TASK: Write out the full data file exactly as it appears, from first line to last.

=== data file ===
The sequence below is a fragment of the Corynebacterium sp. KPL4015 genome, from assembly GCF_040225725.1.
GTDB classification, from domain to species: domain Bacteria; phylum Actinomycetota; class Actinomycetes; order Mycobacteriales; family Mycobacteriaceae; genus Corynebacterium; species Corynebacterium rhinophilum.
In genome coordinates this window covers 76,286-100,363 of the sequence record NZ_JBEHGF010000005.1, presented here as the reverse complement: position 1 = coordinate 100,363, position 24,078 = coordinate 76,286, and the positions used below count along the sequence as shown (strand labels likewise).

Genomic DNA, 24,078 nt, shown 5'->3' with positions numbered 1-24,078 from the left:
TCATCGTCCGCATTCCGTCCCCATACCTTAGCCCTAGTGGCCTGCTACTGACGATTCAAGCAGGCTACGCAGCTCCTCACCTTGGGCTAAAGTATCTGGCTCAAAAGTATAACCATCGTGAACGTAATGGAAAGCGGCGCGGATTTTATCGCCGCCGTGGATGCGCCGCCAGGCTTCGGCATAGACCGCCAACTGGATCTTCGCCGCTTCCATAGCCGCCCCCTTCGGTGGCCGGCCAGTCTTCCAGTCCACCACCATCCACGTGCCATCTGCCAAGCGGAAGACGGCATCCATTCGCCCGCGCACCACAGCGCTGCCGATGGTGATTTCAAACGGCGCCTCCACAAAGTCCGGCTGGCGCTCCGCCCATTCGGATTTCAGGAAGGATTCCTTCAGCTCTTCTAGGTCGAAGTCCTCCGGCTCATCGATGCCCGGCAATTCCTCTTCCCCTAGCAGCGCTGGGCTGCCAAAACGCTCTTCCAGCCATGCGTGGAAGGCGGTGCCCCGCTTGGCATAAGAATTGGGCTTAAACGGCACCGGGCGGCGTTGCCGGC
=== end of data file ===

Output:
The sequence below is a fragment of the Corynebacterium sp. KPL4015 genome, from assembly GCF_040225725.1.
GTDB classification, from domain to species: domain Bacteria; phylum Actinomycetota; class Actinomycetes; order Mycobacteriales; family Mycobacteriaceae; genus Corynebacterium; species Corynebacterium rhinophilum.
In genome coordinates this window covers 76,286-100,363 of the sequence record NZ_JBEHGF010000005.1, presented here as the reverse complement: position 1 = coordinate 100,363, position 24,078 = coordinate 76,286, and the positions used below count along the sequence as shown (strand labels likewise).

Genomic DNA, 24,078 nt, shown 5'->3' with positions numbered 1-24,078 from the left:
TCATCGTCCGCATTCCGTCCCCATACCTTAGCCCTAGTGGCCTGCTACTGACGATTCAAGCAGGCTACGCAGCTCCTCACCTTGGGCTAAAGTATCTGGCTCAAAAGTATAACCATCGTGAACGTAATGGAAAGCGGCGCGGATTTTATCGCCGCCGTGGATGCGCCGCCAGGCTTCGGCATAGACCGCCAACTGGATCTTCGCCGCTTCCATAGCCGCCCCCTTCGGTGGCCGGCCAGTCTTCCAGTCCACCACCATCCACGTGCCATCTGCCAAGCGGAAGACGGCATCCATTCGCCCGCGCACCACAGCGCTGCCGATGGTGATTTCAAACGGCGCCTCCACAAAGTCCGGCTGGCGCTCCGCCCATTCGGATTTCAGGAAGGATTCCTTCAGCTCTTCTAGGTCGAAGTCCTCCGGCTCATCGATGCCCGGCAATTCCTCTTCCCCTAGCAGCGCTGGGCTGCCAAAACGCTCTTCCAGCCATGCGTGGAAGGCGGTGCCCCGCTTGGCATAAGAATTGGGCTTAAACGGCACCGGGCGGCGTTGCCGGC